Suppose you do a similar operation to the sieve of Eratosthenes, but mark off numbers that are p*n+2 numbers for n greater than 1 instead of p*n numbers. You would start with the list of numbers to infinity...

1,2,3,4,5,6,7,8,9,10,11,12,13,14,15,16,17,18,19,20,21,22,23,24,25,26,27,28...

Mark off all the 2*n+2 numbers...

1,2,3,4,5,x,7,x,9,x,11,x,13,x,15,x,17,x,19,x,21,x,23,x,25,x,27,x...

Of those mark off the 3*n+2 numbers with n greater than 1...

1,2,3,4,5,x,7,x,9,x,x,x,13,x,15,x,x,x,19,x,21,x,x,x,25,x,27,x..

and so on until you get...

1,2,3,4,5,x,7,x,9,x,x,x,13,x,15,x,x,x,19,x,21,x,x,x,25,x, x, x...

Now there are 3 things we know about this list...

1.The total number of entries up to n is n/log(n) because one number was marked off for every one number marked off in the usual sieve of Eratosthenes, and the prime number theorem states that in the usual sieve the number of numbers left will be n/log(n).

2.The list of these numbers continues indefinitely because n/log(n) continues to increase to infinity.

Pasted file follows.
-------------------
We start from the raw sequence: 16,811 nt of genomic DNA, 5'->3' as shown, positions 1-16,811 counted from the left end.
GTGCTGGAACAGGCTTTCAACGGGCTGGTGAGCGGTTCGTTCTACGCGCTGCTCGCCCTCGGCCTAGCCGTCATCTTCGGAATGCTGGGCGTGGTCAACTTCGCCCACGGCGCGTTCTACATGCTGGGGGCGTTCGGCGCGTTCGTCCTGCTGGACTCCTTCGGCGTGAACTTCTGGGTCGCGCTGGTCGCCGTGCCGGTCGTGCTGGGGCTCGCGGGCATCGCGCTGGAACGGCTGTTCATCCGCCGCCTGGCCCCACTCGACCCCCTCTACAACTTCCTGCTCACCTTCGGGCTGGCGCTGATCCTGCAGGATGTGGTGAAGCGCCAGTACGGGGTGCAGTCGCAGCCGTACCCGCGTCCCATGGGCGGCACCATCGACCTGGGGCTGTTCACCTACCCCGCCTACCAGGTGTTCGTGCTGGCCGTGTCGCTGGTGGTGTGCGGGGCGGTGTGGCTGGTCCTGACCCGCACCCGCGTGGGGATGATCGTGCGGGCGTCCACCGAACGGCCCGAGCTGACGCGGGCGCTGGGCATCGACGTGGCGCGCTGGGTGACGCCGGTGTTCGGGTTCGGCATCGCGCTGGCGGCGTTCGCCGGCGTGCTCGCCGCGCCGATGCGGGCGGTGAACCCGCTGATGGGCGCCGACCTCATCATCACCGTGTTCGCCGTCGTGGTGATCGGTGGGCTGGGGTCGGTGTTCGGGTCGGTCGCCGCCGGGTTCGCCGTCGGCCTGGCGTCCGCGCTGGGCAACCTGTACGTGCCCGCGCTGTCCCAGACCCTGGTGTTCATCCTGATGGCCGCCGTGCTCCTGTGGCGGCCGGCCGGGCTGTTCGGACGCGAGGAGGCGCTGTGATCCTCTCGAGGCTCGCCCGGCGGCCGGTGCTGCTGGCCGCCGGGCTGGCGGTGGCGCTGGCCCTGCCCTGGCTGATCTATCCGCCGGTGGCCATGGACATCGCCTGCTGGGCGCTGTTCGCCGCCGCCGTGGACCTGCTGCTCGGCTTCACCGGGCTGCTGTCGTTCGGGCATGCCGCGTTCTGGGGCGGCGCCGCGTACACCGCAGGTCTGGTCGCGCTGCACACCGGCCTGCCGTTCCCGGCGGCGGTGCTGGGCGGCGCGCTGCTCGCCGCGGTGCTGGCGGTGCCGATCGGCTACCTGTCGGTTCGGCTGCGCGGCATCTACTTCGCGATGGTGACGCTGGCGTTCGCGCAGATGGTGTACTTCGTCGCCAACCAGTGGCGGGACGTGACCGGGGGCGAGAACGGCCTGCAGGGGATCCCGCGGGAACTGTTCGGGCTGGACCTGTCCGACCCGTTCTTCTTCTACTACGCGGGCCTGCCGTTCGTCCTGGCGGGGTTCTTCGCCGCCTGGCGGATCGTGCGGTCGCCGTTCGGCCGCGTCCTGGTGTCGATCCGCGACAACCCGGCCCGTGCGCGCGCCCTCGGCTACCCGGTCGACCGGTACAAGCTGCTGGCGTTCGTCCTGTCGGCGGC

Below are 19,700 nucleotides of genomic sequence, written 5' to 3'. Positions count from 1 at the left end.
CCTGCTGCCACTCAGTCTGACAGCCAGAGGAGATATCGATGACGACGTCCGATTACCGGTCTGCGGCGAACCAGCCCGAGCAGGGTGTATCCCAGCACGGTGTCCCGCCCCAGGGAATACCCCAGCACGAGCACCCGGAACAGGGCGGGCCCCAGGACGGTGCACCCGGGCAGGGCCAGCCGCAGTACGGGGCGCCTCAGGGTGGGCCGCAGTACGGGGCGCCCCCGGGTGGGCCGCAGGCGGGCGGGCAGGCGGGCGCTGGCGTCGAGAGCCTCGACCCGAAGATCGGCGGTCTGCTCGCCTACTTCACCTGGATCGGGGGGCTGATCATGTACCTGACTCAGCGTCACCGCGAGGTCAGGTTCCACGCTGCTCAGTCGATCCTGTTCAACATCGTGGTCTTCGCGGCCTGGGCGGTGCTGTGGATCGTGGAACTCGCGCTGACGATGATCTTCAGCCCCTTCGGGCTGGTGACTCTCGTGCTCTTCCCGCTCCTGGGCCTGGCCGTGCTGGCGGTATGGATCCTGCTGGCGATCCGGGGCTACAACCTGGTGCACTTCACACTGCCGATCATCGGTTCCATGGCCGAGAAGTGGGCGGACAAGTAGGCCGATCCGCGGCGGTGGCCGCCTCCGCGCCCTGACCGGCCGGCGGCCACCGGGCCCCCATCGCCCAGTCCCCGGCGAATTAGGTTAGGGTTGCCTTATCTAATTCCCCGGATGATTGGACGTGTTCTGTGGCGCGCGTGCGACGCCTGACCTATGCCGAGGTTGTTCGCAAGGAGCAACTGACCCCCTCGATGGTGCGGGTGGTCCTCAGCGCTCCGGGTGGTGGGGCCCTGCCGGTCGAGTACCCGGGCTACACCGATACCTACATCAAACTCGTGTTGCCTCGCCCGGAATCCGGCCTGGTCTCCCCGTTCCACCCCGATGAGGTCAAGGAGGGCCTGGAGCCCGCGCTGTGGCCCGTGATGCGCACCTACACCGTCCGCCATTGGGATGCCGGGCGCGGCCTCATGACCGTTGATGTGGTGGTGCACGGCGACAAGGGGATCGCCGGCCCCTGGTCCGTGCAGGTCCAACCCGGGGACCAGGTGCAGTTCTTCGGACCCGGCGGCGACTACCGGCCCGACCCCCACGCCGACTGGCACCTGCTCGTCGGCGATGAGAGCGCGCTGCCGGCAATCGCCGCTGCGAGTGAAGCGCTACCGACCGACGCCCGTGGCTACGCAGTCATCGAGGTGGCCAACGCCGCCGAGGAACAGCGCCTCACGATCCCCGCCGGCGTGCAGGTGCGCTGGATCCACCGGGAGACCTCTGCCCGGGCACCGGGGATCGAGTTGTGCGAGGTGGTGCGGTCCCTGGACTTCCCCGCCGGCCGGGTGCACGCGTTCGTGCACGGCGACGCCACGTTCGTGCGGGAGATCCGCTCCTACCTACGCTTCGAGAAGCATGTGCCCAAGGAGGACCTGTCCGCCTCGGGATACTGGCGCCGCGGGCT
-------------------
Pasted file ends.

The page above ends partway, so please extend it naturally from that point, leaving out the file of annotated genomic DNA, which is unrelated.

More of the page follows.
3. Every number on this list is 2 more than a prime, except for 3. This follows because every number we've marked off is two numbers to the right of the number we would mark off in the normal sieve of Eratosthenes. So what would be left as primes after doing the normal sieve we are left with numbers that are two to the right of those.

Now we can deduce that there will always be primes left on this modified sieve of Eratosthenes because the remainders when a prime is divided by all the primes up to the square root are equally likely, so clearly an infinite number of them will have a different remainder than 2 when divided by each prime up to the square root. But these primes are all the second prime of a pair of twin primes by fact number 3 above. So thus there are an infinite number of twin primes.

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